RECIST revised: implications for the radiologist. A review article on the modified RECIST guideline.

van Persijn van Meerten EL, Gelderblom H, Bloem JL - Eur Radiol (2009)

This 67-year-old male patient with non-Hodgkin lymphoma had enlarged target (arrows) and non-target (arrowheads) retroperitoneal lymph nodes on this CT image at baseline (a). After chemotherapy (b), these lymph nodes are still visible, but of normal size, categorising this patient as CR according to RECIST 1.1
© Copyright Policy
Related In: Results  -  Collection

Show All Figures
getmorefigures.php?uid=PMC2872013&req=5

Fig3: This 67-year-old male patient with non-Hodgkin lymphoma had enlarged target (arrows) and non-target (arrowheads) retroperitoneal lymph nodes on this CT image at baseline (a). After chemotherapy (b), these lymph nodes are still visible, but of normal size, categorising this patient as CR according to RECIST 1.1
Mentions: In RECIST 1.1 [4], these issues are addressed. A lymph node is considered metastatic if at baseline the short axis is ≥10 mm. It is measurable (may serve as target lesion) if the short axis is ≥15 mm. A lymph node with a short axis ≥10 mm, but <15 mm at baseline is considered a non-target lymph node. If the short axis of a lymph node on follow-up studies drops below 10 mm, it is no longer considered pathologic, although continued measurement is needed to assess progression of these nodes on follow-up. This implies that a CR in patients is possible, while their SLD is not zero, if one or more target lesions are lymph nodes and all these lymph nodes have a short axis <10 mm on follow-up (Fig. 3) [4].Fig. 3

Bottom Line: The purpose of this review article is to familiarize radiologists with the recently revised Response Evaluation Criteria in Solid Tumours (RECIST), used in many anticancer drug trials to assess response and progression rate.The most important modifications are: a reduction in the maximum number of target lesions from ten to five, with a maximum of two per organ, with a longest diameter of at least 10 mm; in lymph nodes (LNs) the short axis rather than the long axis should be measured, with normal LN measuring <10 mm, non-target LN >or=10 mm but <15 mm and target LN >or=15 mm; osteolytic lesions with a soft tissue component and cystic tumours may serve as target lesions; an additional requirement for progressive disease (PD) of target lesions is not only a >or=20% increase in the sum of the longest diameter (SLD) from the nadir but also a >or=5 mm absolute increase in the SLD (the other response categories of target lesion are unchanged); PD of non-target lesions can only be applied if the increase in non-target lesions is representative of change in overall tumour burden; detailed imaging guidelines.Alternative response criteria in patients with hepatocellular carcinoma and gastrointestinal stromal tumours are discussed.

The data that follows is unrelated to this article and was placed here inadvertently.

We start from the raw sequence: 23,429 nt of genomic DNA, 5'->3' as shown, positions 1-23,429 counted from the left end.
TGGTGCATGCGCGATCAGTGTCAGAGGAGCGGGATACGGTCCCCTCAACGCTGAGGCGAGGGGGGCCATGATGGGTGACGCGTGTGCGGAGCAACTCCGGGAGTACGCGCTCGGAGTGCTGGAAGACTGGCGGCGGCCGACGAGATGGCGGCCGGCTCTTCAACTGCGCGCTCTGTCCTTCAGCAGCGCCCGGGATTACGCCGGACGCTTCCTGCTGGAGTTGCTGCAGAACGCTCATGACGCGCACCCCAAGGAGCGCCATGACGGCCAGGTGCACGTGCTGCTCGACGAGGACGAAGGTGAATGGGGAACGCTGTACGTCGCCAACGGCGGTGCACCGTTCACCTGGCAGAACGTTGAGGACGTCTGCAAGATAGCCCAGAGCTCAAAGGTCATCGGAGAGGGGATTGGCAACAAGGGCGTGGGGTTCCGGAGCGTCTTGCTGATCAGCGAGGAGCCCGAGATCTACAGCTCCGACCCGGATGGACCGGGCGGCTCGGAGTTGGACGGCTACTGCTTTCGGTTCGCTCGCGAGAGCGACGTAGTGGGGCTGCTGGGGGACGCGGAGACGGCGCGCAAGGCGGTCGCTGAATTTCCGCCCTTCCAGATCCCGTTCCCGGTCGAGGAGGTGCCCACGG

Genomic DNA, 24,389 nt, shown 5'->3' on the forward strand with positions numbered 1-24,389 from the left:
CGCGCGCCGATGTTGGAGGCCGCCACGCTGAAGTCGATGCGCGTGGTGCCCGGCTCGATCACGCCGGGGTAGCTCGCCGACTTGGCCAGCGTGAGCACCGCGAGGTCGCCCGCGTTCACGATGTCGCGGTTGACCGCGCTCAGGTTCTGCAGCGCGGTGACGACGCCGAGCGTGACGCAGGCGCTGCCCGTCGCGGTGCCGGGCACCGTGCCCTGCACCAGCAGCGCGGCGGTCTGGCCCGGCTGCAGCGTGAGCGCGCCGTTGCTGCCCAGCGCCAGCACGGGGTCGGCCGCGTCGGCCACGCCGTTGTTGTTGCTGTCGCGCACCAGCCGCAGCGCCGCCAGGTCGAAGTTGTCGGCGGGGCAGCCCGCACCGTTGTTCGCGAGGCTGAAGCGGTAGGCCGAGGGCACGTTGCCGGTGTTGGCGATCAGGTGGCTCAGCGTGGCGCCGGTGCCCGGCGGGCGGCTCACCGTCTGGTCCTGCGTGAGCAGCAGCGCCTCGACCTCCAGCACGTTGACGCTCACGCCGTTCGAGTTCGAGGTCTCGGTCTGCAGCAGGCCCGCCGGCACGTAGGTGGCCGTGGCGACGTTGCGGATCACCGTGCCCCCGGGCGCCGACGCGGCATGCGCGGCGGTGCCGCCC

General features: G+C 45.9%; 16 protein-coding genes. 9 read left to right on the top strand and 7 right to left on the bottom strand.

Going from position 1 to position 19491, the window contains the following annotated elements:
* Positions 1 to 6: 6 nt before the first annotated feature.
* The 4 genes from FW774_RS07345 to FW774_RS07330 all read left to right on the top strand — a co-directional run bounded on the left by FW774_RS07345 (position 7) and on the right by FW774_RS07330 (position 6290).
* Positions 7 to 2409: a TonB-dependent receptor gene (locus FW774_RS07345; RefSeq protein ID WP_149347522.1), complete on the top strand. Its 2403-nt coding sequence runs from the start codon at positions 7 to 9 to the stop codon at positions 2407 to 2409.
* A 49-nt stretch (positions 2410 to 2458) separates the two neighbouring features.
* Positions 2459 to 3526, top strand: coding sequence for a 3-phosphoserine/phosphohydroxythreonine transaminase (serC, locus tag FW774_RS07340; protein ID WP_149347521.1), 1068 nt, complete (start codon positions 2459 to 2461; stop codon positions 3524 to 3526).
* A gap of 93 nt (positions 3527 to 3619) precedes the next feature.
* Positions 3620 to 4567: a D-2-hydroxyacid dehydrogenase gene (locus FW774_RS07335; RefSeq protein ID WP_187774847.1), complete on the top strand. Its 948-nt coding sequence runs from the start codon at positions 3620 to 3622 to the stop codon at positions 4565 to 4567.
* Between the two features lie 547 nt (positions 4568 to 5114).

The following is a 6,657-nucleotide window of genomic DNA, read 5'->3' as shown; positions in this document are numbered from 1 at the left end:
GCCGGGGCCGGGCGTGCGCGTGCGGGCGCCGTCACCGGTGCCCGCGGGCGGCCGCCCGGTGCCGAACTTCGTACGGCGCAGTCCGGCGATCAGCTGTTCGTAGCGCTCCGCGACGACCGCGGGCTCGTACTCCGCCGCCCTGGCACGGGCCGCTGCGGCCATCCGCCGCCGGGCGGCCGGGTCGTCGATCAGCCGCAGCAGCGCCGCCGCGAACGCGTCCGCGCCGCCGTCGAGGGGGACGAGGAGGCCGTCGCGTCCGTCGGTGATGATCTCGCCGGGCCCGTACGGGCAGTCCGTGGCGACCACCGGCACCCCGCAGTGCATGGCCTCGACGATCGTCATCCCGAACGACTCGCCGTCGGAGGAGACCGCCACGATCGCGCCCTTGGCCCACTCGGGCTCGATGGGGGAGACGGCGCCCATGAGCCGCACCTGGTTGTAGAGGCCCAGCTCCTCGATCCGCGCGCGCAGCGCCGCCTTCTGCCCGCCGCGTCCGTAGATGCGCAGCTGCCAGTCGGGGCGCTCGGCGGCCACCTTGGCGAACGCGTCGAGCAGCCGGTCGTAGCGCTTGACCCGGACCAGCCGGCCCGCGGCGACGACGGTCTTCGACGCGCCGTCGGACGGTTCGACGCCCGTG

View Article: PubMed Central - PubMed

Affiliation: Department of Radiology, Leiden University Medical Center, PO Box 9600, 2300 RC Leiden, The Netherlands. epersijn@lumc.nl

ABSTRACT
The purpose of this review article is to familiarize radiologists with the recently revised Response Evaluation Criteria in Solid Tumours (RECIST), used in many anticancer drug trials to assess response and progression rate. The most important modifications are: a reduction in the maximum number of target lesions from ten to five, with a maximum of two per organ, with a longest diameter of at least 10 mm; in lymph nodes (LNs) the short axis rather than the long axis should be measured, with normal LN measuring <10 mm, non-target LN >or=10 mm but <15 mm and target LN >or=15 mm; osteolytic lesions with a soft tissue component and cystic tumours may serve as target lesions; an additional requirement for progressive disease (PD) of target lesions is not only a >or=20% increase in the sum of the longest diameter (SLD) from the nadir but also a >or=5 mm absolute increase in the SLD (the other response categories of target lesion are unchanged); PD of non-target lesions can only be applied if the increase in non-target lesions is representative of change in overall tumour burden; detailed imaging guidelines. Alternative response criteria in patients with hepatocellular carcinoma and gastrointestinal stromal tumours are discussed.

Show MeSH
Related in: MedlinePlus